Anne Barrins
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 New Client Welcome!    


Barrins & Associates is pleased to welcome our new client Haven Behavioral Hospital of Philadelphia which offers specialized inpatient psychiatric treatment for older adults. The hospital is part of Haven Behavioral Healthcare Inc. which specializes in the treatment of seniors experiencing psychiatric or behavioral problems. Haven BH Hospital of Philadelphia recently achieved the gold standard of TJC accreditation and we are pleased to have assisted them in achieving that goal.

Suicide Risk Assessment: Patient Bathrooms 


During surveys of inpatient psychiatric units (and sometimes in residential programs) TJC surveyors continue to cite suicide risks they identify in the environment. Commonly occurring issues are plastic trash can liners, loopable hardware in bedrooms and bathrooms, and non-breakaway fixtures in closets and showers. When these risks are identified, the surveyor typically asks if the organization has conducted a risk assessment on the issue. All too often, the organization is unable to demonstrate (and document) that they have conducted a formal risk assessment and then analyzed the results to make an informed decision about how to address the identified risk.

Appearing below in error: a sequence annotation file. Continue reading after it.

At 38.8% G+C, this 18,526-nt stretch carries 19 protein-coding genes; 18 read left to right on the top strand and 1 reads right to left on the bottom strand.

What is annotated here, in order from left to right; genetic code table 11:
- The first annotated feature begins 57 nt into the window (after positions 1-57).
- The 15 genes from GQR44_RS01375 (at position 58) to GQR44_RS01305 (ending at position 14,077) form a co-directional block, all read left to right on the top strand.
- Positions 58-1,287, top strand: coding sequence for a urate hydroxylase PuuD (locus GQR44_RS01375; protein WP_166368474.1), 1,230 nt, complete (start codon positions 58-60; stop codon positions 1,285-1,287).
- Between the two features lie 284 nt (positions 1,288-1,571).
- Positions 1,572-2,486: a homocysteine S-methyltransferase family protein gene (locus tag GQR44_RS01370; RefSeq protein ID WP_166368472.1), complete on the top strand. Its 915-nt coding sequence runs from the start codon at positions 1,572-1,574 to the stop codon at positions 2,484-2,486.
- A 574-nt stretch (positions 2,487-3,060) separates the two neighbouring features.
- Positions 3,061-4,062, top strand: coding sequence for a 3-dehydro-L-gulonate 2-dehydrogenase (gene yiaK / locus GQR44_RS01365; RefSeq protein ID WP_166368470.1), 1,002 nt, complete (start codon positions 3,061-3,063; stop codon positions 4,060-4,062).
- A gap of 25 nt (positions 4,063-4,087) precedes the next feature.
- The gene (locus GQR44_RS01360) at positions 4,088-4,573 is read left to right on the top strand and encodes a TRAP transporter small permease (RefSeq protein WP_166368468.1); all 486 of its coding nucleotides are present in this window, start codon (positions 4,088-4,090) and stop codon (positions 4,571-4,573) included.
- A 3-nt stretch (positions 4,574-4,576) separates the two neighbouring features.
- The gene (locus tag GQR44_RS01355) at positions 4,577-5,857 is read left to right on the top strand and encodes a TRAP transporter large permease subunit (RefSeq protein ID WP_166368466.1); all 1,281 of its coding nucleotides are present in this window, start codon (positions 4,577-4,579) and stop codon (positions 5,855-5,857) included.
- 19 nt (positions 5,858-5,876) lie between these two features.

One of the most high risk locations for suicide attempts is patient bathrooms. In psychiatric hospitals, the most frequent method of suicide is hanging. It is estimated that 75% of inpatient suicides occur in the patient's bathroom, bedroom, or closet. Many psychiatric units have already taken steps to eliminate hanging and self-harm risks in patient bathrooms. Others have made the decision not to eliminate these risks because they feel that they have sufficient mitigating features in place.